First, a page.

Prosecution lawyers assigned to Russell Brand’s upcoming trial have reported that they’re having a difficult time deciphering the comedian and activist’s lengthy statement of innocence. Brand, known for his colourful vocabulary and penchant for multisyllabic words, has apparently left the legal team scrambling to locate a thesaurus to fully understand his protestations of guiltlessness.
“It’s an absolute word salad,” exclaimed one befuddled lawyer, furiously flipping through pages of Roget’s Thesaurus. “He used phrases like ‘exculpatory exhortations’ and ‘incontrovertibly exonerative exegesis.’ I’m not even sure if those are real words!”
Brand, who has often been a vocal critic of the legal system, seems to have employed a strategy of verbal obfuscation to confound his accusers. Legal experts are comparing his statement to a linguistic obstacle course, designed to trip up anyone attempting to make sense of it.
“I believe Mr. Brand is engaged in what we might call ‘lexical guerrilla warfare,'” mused a language expert. “He’s throwing such a dense thicket of words at the prosecution that they’ll be lost in the verbiage for weeks.”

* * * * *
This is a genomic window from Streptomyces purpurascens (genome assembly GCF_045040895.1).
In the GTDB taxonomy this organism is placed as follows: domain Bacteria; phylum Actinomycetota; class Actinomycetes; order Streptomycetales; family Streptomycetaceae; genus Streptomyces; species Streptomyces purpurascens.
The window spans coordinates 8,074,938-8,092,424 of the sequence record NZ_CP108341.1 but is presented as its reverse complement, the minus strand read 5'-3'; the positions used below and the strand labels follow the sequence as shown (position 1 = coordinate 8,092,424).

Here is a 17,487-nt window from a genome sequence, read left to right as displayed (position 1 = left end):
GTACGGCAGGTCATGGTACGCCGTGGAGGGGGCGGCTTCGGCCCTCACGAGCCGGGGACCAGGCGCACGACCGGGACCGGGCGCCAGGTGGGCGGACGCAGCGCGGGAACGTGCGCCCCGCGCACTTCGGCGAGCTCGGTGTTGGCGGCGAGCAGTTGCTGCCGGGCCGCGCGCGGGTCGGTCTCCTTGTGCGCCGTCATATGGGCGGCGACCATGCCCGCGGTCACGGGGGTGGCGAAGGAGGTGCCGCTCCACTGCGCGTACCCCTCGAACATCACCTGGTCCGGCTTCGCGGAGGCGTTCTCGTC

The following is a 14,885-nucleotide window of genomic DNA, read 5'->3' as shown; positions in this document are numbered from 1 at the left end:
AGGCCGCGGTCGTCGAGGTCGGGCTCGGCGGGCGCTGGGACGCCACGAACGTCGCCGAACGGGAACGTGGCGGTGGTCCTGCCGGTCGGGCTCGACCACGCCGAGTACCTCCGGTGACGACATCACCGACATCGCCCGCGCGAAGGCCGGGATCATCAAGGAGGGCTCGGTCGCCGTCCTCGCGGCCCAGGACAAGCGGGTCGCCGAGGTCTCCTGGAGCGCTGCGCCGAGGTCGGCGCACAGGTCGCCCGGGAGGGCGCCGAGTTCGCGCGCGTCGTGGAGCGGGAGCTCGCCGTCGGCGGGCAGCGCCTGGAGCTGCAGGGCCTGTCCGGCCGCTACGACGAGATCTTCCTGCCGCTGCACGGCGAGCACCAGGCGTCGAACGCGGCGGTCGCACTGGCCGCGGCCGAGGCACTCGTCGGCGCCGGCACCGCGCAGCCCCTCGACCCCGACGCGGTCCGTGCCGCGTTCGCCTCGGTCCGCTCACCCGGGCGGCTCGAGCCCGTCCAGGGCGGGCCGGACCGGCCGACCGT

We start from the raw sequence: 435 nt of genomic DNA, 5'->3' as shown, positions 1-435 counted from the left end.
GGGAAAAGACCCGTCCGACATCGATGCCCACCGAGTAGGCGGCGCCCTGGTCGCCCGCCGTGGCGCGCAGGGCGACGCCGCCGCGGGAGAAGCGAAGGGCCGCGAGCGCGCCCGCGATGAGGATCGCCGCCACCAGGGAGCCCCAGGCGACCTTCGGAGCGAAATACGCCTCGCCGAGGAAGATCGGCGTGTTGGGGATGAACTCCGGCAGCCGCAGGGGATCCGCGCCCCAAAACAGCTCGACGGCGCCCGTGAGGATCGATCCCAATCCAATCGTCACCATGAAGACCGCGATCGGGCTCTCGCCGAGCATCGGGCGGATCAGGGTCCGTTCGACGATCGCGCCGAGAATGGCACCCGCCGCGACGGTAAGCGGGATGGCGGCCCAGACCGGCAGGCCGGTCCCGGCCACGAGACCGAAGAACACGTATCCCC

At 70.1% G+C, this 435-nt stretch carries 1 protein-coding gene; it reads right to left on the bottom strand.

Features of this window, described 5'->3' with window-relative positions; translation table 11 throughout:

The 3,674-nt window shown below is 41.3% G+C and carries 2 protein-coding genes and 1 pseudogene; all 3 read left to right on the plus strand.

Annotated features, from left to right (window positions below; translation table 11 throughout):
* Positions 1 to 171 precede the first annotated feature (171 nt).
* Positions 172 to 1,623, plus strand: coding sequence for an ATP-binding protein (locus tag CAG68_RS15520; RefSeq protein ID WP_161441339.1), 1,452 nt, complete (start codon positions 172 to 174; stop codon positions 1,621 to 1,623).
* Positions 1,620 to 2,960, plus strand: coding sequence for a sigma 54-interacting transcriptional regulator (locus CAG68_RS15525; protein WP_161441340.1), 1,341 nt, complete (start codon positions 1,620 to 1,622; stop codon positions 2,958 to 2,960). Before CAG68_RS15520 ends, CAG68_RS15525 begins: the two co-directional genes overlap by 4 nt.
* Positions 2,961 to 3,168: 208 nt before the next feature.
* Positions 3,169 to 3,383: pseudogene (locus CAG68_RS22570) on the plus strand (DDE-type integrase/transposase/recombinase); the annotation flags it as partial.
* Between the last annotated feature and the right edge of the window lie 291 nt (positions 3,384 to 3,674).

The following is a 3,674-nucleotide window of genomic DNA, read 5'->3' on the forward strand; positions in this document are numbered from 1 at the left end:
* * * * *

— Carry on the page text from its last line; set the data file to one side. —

The prosecution team, however, remains undeterred. “We’re committed to unraveling Mr. Brand’s statement, no matter how many thesauruses we have to go through,” declared the lead prosecutor. “We’ll follow every synonym, track down each antonym, and parse every metaphor if that’s what it takes to get to the bottom of this.”
While Russell Brand’s legal battle promises to be a linguistic spectacle, legal scholars are bracing themselves for an arduous journey through the labyrinthine corridors of his vocabulary. One thing is certain: it’s a trial where the true verdict may ultimately hinge on a battle of wordsmithery rather than guilt or innocence.